Without a doubt, Hungarian is one of the most difficult languages in the world. Besides its complex grammar and vocabulary, foreigners often face obstacles when it comes to the pronunciation of its unique sounds which do not really have equivalents in the other European languages. As Theculturetrip.com reports, Hungarian is a phonetic language, which means that the pronunciation of words corresponds with the written form, and with a little bit of practice, the perfect Hungarian accent is no longer a dream. In the following, you can see the most troublesome sounds and some tricks that help you to improve your knowledge.

Many foreigners complain about the difficulties of Hungarian pronunciation when they start learning the language. In most cases, consonants are responsible for making foreigners’ life difficult, while there are words in which particular vowels cause much trouble. Let’s see the most problematic sounds in the Hungarian alphabet.

The “gy” sound in “magyar”

This is one of the first words that foreigners have to work with while learning the Hungarian language. In fact, Hungarians do not often use this word, only in expressions like “büszke magyarok”, translating to “proud Hungarians” in English.

hungarians cheer fina water
facebook/Budapest 2017 FINA Vizes Világbajnokság/

Anyway, “gy” is undoubtedly a tricky sound. From one side, it is problematic because it is an individual letter of the Hungarian alphabet and its pronunciation is closely similar to that of a soft “j” sound. It is like “juh” in Jerry.

Besides being able to pronounce the name of our nation, you might also want to ask the frequent question, “How are you?”, which translates in Hungarian to “Hogy vagy?”. As you can see, this word contains two “gy” sounds, so do not give up if you do not succeed for the first time 🙂

The “s” sound in “Budapest”

Another interesting sound causing problems is the “s” sound. Many foreigners say the name of the capital as Boo-da-pest which is not completely wrong, and native speakers would understand what you mean, although it is not the proper pronunciation. Firs, the Hungarian “u” is softer. Second, the “s” sound is more like an “sh” sound.

Therefore, the correct pronunciation would be Buhd-oh-pesht. Difficult isn’t it?

budapest parliament duna
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The “sz” sound in “szia”

A closely similar sound is the “sz” sound also frequent in everyday conversations. Although some people say “hello” in Hungarian, “szia” or “sziasztok” in plural form is a much better way of greeting someone. If you have visited the capital, you might have also sit into one of the most famous ruin bars of Budapest, the Szimpla, and now you know how to correctly say its name 🙂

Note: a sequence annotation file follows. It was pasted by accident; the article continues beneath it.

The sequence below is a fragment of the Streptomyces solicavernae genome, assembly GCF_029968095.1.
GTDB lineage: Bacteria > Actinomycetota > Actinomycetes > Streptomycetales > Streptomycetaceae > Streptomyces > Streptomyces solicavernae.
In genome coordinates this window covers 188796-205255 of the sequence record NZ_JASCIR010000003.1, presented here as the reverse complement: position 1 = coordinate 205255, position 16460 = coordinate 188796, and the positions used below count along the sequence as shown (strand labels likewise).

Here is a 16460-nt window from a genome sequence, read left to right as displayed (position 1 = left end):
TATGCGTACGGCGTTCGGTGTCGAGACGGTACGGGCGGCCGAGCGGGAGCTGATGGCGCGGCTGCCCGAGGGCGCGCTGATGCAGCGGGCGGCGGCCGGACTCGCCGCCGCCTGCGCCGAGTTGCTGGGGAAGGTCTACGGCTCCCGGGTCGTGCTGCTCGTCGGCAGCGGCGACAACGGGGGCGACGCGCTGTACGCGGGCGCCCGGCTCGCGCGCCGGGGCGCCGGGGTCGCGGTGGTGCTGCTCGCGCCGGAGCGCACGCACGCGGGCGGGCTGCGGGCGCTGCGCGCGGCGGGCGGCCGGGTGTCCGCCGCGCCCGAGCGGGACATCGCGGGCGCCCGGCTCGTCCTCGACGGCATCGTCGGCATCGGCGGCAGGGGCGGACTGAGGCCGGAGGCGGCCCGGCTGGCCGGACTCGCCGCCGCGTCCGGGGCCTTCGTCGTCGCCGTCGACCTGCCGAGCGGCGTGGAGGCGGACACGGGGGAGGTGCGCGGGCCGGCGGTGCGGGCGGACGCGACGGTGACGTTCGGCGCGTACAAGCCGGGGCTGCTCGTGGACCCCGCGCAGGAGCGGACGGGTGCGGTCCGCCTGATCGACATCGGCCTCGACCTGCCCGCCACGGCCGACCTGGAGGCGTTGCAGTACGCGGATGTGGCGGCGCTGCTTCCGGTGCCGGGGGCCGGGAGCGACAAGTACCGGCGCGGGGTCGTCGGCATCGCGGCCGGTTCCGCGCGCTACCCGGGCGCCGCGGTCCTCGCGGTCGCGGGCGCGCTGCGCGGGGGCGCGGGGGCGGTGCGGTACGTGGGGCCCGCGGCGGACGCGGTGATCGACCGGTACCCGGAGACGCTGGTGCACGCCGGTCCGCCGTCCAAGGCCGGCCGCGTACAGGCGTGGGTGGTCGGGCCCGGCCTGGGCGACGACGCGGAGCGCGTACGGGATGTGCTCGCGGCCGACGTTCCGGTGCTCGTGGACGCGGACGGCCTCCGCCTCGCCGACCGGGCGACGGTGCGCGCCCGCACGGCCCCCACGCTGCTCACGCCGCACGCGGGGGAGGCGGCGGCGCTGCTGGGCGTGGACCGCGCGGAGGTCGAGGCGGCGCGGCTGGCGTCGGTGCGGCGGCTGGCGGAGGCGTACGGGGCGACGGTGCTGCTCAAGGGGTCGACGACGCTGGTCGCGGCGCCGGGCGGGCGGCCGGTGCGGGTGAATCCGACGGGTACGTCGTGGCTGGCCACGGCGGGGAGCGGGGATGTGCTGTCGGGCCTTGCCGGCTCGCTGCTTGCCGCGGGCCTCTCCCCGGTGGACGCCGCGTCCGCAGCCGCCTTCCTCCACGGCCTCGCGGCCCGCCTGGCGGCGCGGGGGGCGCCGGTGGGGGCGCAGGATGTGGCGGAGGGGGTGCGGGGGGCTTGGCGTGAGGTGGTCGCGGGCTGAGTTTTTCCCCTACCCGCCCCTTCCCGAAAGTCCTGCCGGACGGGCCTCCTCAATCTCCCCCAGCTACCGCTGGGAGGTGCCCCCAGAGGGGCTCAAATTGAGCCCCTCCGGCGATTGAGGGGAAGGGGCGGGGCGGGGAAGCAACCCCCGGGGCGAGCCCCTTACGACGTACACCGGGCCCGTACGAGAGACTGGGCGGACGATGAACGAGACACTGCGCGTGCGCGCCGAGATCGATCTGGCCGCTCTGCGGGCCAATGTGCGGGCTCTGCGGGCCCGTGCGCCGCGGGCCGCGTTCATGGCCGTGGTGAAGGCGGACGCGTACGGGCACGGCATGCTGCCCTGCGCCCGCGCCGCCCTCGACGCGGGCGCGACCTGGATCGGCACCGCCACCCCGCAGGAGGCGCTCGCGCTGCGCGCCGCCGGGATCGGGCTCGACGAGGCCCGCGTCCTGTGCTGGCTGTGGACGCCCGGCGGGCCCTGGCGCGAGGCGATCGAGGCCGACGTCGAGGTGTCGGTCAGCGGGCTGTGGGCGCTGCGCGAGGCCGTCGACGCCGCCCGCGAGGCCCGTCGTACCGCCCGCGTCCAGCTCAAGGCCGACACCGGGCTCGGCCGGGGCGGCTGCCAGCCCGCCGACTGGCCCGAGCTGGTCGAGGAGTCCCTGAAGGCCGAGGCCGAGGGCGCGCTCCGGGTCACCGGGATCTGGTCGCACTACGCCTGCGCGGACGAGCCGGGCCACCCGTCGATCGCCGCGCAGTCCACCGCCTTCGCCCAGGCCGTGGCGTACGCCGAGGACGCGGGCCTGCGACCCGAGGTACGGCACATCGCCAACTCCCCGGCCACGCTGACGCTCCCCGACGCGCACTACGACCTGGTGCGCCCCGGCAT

The “sz” sound is another single letter of the Hungarian alphabet. The word “snip” in English is actually “sznip” according to the Hungarian phonetics. If you have mastered this sound, there is only one more consonant that might cause some trouble.

The “c” sound in “utca”

This burdensome consonant has great practicality if you want to give the particular address with the name of the street to the taxi driver when arriving at the airport. Street in Hungarian is “utca” that causes a delicate problem because of the two letters almost pronounced as one. If you start with a subtle “t” followed by a soft “c” sound like in “hats”, you make it almost perfect.

budapest street
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The “a” sound as in “a”, “az”

You might wonder what is difficult in this vowel. However, being deeply emerged into the Hungarian sound system, you might be confused by it. This is the Hungarian definite article, the equivalent of “the” in English. It is a soft sound distinct from the “ay” or “ah” particular in English.

The “ö” sound in “köszönöm”

Given that there are no equivalent sounds in English and the umlaut of German cannot be compared to this, the pronunciation of this sound is tricky.

However, it is important to be the master of it since when saying thank you for something, native speakers of Hungarian say “köszönöm”.

A funny example of how to articulate this sound is the word “eurgh” used to express disgust at something. If you remove the “r” at the end, you will get the perfect Hungarian “ö” sound. Therefore, “köszönöm” will be koe-ssoe-noem. If you just say “kösz”, it is accepted in an informal conversation, but some people might feel hurt by it.

The “i” sound in proper nouns like Andi, Sári, Zoli

If you have memorised all the tricks mentioned above, then you are almost there to have the perfect Hungarian accent. One more fact to be aware of is that every time a word is shortened in Hungarian, the “i” sound is put at the end.

Very often, Hungarian proper nouns are shortened giving nicknames to people like in Andi from Andrea, Sári from Sára or Zoli from Zoltán. But this rule can be applied to common nouns like “süti” from “sütemény” (cake) or “cigi” from “cigaretta” (cigarette) as well.

The last thing to know is that the “i” sound is also added to the name of places when it denotes the origin of certain products. A good example could be the wine from Tokaj, which is called Tokaji, or the sausage from Szeged, called Szegedi.

tokaj wine
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Keeping all these in mind, your Hungarian pronunciation would have no counterpart. Anyway, we are very pleased when foreigners make the effort to speak our language, so do not worry about making mistakes 🙂

Featured image: www.facebook.com/Hungarikum

Source: theculturetrip.com

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